Another tip I try is talking a little too much when asked a question or after a remark is made. An example of this was the one time I went in to Bath and Body Works and bought a little Santa hat that was made for hand wash and lotions. Ridiculous, I know! I asked the cashier if they were actually selling these hats for inanimate objects, to which she replied yes. She seemed bored with her day already so I went ahead and told her, “This hat is actually for my little kitten at home. It’s the PERFECT size for her! I wanted to take some Christmas pictures with her and the tree at home.” After she heard this, it made her chuckle a bit and she told me she never would have thought of putting it on a cat and agreed it was much better than worn by hand washes and lotion bottles. Since getting a cat, (including other pets at home) I’ve found that pets are a great conversation starter. I try to talk about my cat every opportunity I get because people can always relate or are willing to share about their own pets.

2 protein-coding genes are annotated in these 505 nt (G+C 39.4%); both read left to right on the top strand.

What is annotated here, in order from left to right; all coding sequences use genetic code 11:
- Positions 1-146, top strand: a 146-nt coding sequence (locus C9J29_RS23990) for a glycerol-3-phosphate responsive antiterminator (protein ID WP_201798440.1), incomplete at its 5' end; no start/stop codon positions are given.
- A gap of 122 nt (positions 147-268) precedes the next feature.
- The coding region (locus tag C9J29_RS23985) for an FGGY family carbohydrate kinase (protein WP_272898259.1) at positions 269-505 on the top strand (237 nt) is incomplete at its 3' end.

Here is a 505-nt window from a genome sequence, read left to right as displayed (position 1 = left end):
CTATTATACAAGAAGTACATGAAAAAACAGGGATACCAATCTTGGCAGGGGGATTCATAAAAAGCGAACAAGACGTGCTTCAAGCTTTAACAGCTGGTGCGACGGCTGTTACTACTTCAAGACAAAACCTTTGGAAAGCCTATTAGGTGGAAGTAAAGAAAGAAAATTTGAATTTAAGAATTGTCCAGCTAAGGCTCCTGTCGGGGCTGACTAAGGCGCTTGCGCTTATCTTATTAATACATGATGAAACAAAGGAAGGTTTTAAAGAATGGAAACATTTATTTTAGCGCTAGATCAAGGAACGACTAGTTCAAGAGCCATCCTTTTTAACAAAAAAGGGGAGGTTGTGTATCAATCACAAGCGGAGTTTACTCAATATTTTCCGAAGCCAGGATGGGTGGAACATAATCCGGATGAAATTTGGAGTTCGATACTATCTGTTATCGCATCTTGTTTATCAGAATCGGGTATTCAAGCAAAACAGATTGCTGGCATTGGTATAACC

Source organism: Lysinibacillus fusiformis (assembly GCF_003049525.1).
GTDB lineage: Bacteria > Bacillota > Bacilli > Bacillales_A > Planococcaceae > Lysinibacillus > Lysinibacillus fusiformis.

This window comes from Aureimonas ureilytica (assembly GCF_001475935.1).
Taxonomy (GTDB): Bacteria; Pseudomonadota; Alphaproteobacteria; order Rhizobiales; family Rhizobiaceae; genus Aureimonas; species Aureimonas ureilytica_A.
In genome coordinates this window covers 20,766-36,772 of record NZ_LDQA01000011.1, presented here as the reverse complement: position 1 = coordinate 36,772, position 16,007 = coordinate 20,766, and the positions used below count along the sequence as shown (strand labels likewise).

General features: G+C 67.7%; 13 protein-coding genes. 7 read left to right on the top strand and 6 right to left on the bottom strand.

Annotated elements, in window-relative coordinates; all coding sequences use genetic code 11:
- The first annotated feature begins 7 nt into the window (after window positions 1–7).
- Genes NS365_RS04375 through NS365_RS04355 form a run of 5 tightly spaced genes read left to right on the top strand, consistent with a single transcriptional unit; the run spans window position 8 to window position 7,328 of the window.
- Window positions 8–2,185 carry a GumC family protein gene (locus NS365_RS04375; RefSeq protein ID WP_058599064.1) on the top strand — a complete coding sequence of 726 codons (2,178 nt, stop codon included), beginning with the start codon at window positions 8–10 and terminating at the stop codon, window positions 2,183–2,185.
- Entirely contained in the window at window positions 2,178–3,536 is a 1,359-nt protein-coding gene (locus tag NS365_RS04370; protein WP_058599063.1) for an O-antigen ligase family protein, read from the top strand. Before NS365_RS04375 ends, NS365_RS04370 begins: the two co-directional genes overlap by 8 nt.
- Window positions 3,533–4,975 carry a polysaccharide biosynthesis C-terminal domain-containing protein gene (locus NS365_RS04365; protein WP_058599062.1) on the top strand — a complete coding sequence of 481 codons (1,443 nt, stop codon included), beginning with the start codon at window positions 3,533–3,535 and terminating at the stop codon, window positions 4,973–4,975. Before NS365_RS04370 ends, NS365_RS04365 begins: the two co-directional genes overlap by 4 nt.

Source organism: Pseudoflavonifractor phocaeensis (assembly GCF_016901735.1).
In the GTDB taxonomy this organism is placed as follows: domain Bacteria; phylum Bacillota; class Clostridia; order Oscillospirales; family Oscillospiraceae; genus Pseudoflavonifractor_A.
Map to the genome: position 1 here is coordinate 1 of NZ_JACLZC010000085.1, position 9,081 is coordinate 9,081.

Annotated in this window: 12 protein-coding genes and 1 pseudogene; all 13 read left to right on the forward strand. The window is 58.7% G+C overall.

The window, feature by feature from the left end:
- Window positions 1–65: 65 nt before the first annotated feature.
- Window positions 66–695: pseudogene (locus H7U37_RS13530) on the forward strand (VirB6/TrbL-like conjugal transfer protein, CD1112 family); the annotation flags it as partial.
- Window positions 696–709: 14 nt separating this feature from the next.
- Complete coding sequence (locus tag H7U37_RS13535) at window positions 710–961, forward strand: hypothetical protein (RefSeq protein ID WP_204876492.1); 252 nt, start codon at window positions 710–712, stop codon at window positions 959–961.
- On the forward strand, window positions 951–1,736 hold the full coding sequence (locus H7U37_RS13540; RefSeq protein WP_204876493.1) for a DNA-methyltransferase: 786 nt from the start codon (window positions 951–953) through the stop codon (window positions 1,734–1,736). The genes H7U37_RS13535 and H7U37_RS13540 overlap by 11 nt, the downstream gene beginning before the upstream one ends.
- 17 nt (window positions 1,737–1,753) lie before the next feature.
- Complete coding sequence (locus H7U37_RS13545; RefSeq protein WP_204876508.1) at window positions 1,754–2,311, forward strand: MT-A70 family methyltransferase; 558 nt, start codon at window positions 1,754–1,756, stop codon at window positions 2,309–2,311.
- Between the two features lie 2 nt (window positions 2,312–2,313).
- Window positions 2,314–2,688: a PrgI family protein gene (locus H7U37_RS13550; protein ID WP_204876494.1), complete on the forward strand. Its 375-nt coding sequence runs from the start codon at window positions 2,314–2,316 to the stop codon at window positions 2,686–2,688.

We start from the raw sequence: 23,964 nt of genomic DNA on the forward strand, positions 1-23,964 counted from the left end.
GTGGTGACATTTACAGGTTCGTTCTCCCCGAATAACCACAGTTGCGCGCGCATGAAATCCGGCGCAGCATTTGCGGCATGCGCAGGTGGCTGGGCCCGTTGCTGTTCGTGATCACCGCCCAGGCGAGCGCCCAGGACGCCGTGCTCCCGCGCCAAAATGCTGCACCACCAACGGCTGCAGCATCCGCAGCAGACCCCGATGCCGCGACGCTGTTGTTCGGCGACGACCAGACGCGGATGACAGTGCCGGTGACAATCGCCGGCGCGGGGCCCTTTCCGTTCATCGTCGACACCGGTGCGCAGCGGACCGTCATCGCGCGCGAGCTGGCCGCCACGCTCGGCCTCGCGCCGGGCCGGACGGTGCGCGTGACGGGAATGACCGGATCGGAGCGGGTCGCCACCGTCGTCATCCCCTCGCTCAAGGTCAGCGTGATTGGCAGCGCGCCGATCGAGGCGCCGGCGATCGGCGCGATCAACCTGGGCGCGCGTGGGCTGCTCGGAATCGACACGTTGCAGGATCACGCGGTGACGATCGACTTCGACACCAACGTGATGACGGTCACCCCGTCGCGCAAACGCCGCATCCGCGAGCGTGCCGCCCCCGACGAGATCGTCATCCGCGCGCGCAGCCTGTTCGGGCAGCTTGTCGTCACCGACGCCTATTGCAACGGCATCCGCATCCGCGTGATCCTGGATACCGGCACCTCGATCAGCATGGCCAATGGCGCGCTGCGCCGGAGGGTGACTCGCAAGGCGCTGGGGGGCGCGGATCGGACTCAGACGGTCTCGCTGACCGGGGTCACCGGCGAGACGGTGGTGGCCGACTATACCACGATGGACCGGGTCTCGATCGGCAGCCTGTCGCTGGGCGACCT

If you’re ever hesitant to keep a casual conversation going, just remind yourself that they’re probably just as nervous as you are to elaborate more. We are often afraid to tell others too much or too little and are certain that no one really and genuinely cares to know about our well-being. Again, remember that we are all longing for someone to talk to and share details with so do it every chance you get. (Unless it is gossiping!!!)
Referencing…. things, stuff, etc.
LOL, I had trouble naming the title…. but ultimately, I am trying to not refer to things as … things, if it has a name. This is a really bad habit I have, especially when I am talking with others about different objects. I didn’t realize this was a bad thing (see, there I go again) until at work when I had to describe different supplies or tools, etc. to others. It’s actually really embarrassing to me. This habit is pretty similar to the over usage of saying like and um. (Which I am also guilty of.)